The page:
2- Chase dumb projects.  At the extreme, some juniors will chase stuff with no hope of being economic- underwater mining, mining placer deposits, etc.  More typically, juniors will often continue to sink money into a project where the initial results aren't that great; this is to keep the story going.  Some of these CEOs are very good at promotion but have no clue on how to make money (or they don't care)... e.g. Robert Friedland.

 

Some different viewpoints:

 

http://sprott.com/news-centre/why-i%27m-excited-about-this-market/

 

http://adventuresincapitalism.com/post/2010/03/07/Mining-worse-than-airlines.aspx

 

(mine) http://glennchan.wordpress.com/2012/10/08/investing-in-junior-mining-a-recap/

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Here's an old thread that's pretty relevant:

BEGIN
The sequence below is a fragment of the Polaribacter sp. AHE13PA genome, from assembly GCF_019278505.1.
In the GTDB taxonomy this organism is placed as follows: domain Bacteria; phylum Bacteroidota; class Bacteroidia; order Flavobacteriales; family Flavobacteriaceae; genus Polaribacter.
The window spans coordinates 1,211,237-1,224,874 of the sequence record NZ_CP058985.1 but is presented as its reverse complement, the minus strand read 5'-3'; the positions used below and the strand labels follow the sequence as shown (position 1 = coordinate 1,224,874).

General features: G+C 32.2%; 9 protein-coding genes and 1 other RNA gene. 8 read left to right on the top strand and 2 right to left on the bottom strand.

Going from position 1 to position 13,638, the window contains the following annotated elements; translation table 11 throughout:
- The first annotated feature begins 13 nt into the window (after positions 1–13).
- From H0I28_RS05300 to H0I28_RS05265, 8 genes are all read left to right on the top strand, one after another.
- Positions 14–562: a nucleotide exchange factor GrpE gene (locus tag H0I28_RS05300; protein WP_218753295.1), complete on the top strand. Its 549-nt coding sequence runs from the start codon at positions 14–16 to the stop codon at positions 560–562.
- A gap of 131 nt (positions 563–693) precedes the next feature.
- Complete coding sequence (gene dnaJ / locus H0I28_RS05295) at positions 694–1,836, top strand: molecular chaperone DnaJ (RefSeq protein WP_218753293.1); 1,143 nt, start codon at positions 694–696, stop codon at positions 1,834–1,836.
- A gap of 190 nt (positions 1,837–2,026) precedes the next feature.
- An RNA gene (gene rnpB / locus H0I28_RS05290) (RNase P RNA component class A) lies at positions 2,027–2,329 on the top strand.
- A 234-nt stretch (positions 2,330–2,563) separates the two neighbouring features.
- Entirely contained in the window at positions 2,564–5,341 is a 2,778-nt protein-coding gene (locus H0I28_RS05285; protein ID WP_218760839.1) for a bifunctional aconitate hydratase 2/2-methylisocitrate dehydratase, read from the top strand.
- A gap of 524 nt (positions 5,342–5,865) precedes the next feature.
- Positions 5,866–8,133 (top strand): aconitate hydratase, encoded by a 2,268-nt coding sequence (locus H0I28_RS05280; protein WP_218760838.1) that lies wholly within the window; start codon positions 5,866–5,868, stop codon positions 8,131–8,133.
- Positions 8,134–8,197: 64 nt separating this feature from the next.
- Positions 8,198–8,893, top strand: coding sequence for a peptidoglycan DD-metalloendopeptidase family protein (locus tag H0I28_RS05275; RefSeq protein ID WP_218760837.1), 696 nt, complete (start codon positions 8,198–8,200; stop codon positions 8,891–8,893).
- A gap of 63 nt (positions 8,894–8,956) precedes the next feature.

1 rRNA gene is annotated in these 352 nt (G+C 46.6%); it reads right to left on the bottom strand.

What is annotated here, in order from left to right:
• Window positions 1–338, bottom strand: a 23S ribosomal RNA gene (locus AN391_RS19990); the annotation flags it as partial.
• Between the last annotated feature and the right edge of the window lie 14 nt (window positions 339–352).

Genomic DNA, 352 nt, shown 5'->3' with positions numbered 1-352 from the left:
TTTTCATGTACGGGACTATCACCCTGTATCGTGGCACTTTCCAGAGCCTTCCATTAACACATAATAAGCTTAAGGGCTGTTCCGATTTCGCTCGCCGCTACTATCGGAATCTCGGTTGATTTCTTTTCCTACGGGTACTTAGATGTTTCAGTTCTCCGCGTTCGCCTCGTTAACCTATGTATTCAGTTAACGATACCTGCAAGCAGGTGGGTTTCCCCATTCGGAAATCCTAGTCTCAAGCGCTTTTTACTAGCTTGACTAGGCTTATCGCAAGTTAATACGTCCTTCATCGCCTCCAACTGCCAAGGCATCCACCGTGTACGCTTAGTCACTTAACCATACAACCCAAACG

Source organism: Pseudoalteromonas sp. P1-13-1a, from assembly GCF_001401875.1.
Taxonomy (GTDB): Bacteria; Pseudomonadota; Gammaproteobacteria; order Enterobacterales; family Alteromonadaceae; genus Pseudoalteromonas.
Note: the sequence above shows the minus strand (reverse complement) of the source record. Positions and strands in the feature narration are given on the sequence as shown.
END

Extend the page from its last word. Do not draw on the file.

http://www.cornerofberkshireandfairfax.ca/forum/general-discussion/gold-chart-gone-hyperbolic/msg52543/#msg52543

 

PARSAD:  "It is simply the most corrupt industry I have seen!"

 

MOORE:  "Don't get it twisted, the Juniors, are our national treasure."

 

(I agree with Parsad on this one!  And I disagree with Moore.)

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It seems that the general consensus is that you can't call yourself a value investor if you gamble on gold or gold mining stocks. WB would NEVER invest in gold and gold miners.

 

Even if gold mining stocks always destroy value and never offer a decent return it doesn't seem like a terrible idea to at least look at the space if sentiment is universally negative and the shares of a particular junior gold miner are trading at less than tangible book value minus liabilities.

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I happen to be reading John Train's excellent 1980 Money Masters. In it, Warren Buffett describes his 'bad investments' and includes retailing as an investment type that he avoids: